The above considerations apply where the bank concerned is the paying bank. The FOS has now agreed to accept complaints made against a recipient bank. However, it is far from clear what standard is to be applied to a recipient bank. All banks are subject to money laundering regulations and these will apply to any bank account established by the fraudster. It is difficult to see why the receiving bank should be required to go further in relation to bank accounts opened for APP purposes. Payments received as a result of an APP scam are usually transferred out of the initial recipient account immediately. The paying bank will usually take all steps within its power to recover payment in any event. 

The position at law

The Code will assist the vast majority of customers affected by APP scams. Customers required to pursue Court remedies will include:

1)         Customers suffering loss as a result of payments made before April 2019

2)         Payments exceeding £350,000. 

Before dealing with issues relating to he making of the payment, it is worth investigation the conduct of the bank in relation to the provision of information to the fraudster. In many bank employee scams, the shear level of information available to the fraudster in relation to the banking affairs of the customer gives rise to a legitimate suspicion that current or former bank employees have obtained access to the information. The customer may be forced to prove a negative in that he has to show that the information used by the fraudster can only have come from the bank. However, it may be possible to establish this by detailed expert evidence. 

The primary obligation of a bank is to comply with the instructions of its customer promptly. This obligation is subject to the need for the bank to comply with statutory requirements (such as money laundering regulations) and the general duty of care to prevent fraud being perpetrated against the customer. The classic formulation of the general principle is provided by Steyn J in Barclays Bank PLC v Quincecare [1992] 4 All ER 363 at 376:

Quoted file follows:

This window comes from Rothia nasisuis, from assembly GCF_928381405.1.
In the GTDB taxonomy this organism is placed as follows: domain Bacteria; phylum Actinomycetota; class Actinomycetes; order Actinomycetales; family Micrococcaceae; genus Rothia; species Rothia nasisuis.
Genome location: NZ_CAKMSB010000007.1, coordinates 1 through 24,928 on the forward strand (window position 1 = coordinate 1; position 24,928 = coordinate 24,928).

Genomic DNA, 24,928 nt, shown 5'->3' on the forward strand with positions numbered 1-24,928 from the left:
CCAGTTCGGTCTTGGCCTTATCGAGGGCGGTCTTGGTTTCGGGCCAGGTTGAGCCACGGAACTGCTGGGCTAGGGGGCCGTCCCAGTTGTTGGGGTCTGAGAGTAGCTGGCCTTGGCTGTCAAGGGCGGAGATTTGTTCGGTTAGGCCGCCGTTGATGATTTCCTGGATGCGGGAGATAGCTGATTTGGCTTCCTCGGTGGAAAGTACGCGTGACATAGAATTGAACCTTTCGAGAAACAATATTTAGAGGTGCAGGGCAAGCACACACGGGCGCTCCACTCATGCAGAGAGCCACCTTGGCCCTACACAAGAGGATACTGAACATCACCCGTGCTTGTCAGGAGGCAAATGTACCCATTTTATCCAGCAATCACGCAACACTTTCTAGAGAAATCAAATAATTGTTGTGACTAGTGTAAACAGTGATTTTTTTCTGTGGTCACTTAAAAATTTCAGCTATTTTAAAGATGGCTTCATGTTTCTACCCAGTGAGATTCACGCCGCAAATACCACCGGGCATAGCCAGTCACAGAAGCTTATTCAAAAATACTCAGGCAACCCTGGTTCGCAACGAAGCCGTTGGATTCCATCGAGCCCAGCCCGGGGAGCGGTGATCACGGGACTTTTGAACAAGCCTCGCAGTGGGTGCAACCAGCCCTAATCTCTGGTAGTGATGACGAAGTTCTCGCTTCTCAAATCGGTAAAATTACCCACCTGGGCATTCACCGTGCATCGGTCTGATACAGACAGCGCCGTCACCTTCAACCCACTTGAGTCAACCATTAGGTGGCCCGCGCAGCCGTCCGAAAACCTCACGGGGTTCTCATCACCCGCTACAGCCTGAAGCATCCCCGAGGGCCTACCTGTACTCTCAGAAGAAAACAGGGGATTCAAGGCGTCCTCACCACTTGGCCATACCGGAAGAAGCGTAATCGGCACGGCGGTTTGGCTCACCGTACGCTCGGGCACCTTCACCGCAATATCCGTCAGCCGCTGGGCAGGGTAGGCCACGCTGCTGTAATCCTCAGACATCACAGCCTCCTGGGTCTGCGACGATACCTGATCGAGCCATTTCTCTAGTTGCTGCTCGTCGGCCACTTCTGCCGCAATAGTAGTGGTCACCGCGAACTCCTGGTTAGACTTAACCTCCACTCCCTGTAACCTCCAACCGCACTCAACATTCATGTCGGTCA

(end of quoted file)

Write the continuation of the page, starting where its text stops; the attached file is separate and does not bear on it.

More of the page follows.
“... In my judgment the sensible compromise, which strikes a fair balance between competing considerations is simply to say that a banker must refrain from executing an order if and for so long as the banker is ‘put on inquiry’ in the sense that he has reasonable grounds (although not necessarily proof) for believing that the order is an attempt to misappropriate the funds of the company ...”  

Quincecare involved a fraud committed on a company by its director and the above statement needs to be read in that context. There have been relatively few cases in which the Quincecare duty of care has been considered. These include Lipkin Gorman v Karpnale at its various stages and Singularis Holdings Ltd v Daiwa [2019] UKSC 50.  All of these cases involve a fraud committed by an agent as against his principal (the customer) and none concern the situation whereby the customer is induced to make a payment as a result of a fraud by another person. 

Whether the bank has failed to comply with its Quincecare duty of care is separate from the issue of authority. In all of the above cases, the payments were authorised in the sense that the agent had the authority of his principal to make the payment. The issue was whether the bank was required to take steps to protect the customer against fraud committed by its agent. 

The duty on the bank in an APP scam (and particularly a bank employee scam) is rather different.  The customer wants to make the payment and believes that he should not disclose the real reason for the payment to employees of the bank. Two issues arise. When is the bank put on inquiry? What should it do when put on inquiry? 

For obvious reasons, no judgment has sought to set out when a bank is put on inquiry as to the possibility of a fraud being committed on its customer.  It is necessarily fact specific. For a bank employee scam the following will be relevant:

1)         The level of the payment.

2)         The customer’s justification for the payment. Payments which are totally out of keeping with previous practice should set alarm bells ringing.

3)         The customer’s justification for haste in the making of the payment. 

Once put on inquiry, the bank needs to deal with the particular type of APP scam in respect of which it is put on inquiry. For a bank employee scam, asking the customer questions about why he wants to make the payment will not assist. The customer wants to make the payment because he believes that it is the best or only way of avoiding being defrauded by employees of the bank. The bank really needs to explain:

1)         That there is a particular type of APP scam which requires the customer to believe that bank employees are attempting to defraud him.

2)         If bank employees actually defraud the customer, the bank will have to provide compensation.